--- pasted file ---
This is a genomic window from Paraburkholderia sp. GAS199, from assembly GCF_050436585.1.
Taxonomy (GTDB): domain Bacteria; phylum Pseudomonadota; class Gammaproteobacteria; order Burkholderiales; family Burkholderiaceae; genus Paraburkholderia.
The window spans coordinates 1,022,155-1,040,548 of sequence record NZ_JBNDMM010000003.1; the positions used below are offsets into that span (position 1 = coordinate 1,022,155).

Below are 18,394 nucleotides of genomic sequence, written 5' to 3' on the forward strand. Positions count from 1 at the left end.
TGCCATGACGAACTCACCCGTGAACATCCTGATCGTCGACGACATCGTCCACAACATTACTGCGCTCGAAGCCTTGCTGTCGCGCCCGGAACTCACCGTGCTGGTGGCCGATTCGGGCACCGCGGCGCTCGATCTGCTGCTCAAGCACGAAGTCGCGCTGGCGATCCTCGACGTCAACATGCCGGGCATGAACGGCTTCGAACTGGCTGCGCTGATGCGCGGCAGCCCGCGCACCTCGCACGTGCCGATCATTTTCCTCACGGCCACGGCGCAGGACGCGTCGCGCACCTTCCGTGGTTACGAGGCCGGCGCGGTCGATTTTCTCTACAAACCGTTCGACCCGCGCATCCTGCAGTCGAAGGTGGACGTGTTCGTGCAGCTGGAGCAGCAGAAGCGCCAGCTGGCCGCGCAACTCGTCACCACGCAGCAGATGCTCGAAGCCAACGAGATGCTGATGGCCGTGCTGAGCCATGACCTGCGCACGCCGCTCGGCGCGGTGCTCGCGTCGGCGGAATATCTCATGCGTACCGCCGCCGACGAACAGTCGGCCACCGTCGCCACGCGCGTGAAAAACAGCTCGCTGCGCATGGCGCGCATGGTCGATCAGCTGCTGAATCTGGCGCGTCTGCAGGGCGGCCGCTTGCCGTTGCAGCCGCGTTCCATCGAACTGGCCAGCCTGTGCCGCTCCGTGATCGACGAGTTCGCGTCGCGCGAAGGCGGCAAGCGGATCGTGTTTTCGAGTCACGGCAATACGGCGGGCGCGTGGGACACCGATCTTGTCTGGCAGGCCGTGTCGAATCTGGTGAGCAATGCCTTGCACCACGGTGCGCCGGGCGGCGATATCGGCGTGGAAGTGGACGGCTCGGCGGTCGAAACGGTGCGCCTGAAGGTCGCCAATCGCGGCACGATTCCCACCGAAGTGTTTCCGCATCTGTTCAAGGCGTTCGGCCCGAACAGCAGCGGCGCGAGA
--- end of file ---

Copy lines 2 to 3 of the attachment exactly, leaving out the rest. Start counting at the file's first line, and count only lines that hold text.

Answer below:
Taxonomy (GTDB): domain Bacteria; phylum Pseudomonadota; class Gammaproteobacteria; order Burkholderiales; family Burkholderiaceae; genus Paraburkholderia.
The window spans coordinates 1,022,155-1,040,548 of sequence record NZ_JBNDMM010000003.1; the positions used below are offsets into that span (position 1 = coordinate 1,022,155).